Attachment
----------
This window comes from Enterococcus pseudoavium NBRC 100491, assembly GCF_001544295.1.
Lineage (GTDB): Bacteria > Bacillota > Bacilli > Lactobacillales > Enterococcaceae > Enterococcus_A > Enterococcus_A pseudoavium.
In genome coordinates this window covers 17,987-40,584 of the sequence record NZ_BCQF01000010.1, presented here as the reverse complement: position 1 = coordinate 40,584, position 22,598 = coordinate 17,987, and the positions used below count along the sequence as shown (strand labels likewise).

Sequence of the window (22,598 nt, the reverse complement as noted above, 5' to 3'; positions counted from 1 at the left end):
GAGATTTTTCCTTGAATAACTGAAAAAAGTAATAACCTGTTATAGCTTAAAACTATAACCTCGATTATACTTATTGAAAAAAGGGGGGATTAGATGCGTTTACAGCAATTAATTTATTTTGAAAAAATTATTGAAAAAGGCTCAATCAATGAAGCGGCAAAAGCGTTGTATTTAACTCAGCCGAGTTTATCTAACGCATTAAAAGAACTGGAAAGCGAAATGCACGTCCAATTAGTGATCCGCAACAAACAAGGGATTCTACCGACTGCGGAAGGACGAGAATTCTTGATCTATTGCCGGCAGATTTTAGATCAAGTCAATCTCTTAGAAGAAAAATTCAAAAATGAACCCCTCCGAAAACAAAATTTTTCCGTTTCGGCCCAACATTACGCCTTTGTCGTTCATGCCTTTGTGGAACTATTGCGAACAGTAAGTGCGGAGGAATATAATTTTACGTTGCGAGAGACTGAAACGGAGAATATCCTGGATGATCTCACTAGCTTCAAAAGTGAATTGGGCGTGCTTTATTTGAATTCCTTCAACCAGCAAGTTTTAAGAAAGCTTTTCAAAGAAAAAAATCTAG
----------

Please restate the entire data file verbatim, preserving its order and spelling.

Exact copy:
This window comes from Enterococcus pseudoavium NBRC 100491, assembly GCF_001544295.1.
Lineage (GTDB): Bacteria > Bacillota > Bacilli > Lactobacillales > Enterococcaceae > Enterococcus_A > Enterococcus_A pseudoavium.
In genome coordinates this window covers 17,987-40,584 of the sequence record NZ_BCQF01000010.1, presented here as the reverse complement: position 1 = coordinate 40,584, position 22,598 = coordinate 17,987, and the positions used below count along the sequence as shown (strand labels likewise).

Sequence of the window (22,598 nt, the reverse complement as noted above, 5' to 3'; positions counted from 1 at the left end):
GAGATTTTTCCTTGAATAACTGAAAAAAGTAATAACCTGTTATAGCTTAAAACTATAACCTCGATTATACTTATTGAAAAAAGGGGGGATTAGATGCGTTTACAGCAATTAATTTATTTTGAAAAAATTATTGAAAAAGGCTCAATCAATGAAGCGGCAAAAGCGTTGTATTTAACTCAGCCGAGTTTATCTAACGCATTAAAAGAACTGGAAAGCGAAATGCACGTCCAATTAGTGATCCGCAACAAACAAGGGATTCTACCGACTGCGGAAGGACGAGAATTCTTGATCTATTGCCGGCAGATTTTAGATCAAGTCAATCTCTTAGAAGAAAAATTCAAAAATGAACCCCTCCGAAAACAAAATTTTTCCGTTTCGGCCCAACATTACGCCTTTGTCGTTCATGCCTTTGTGGAACTATTGCGAACAGTAAGTGCGGAGGAATATAATTTTACGTTGCGAGAGACTGAAACGGAGAATATCCTGGATGATCTCACTAGCTTCAAAAGTGAATTGGGCGTGCTTTATTTGAATTCCTTCAACCAGCAAGTTTTAAGAAAGCTTTTCAAAGAAAAAAATCTAG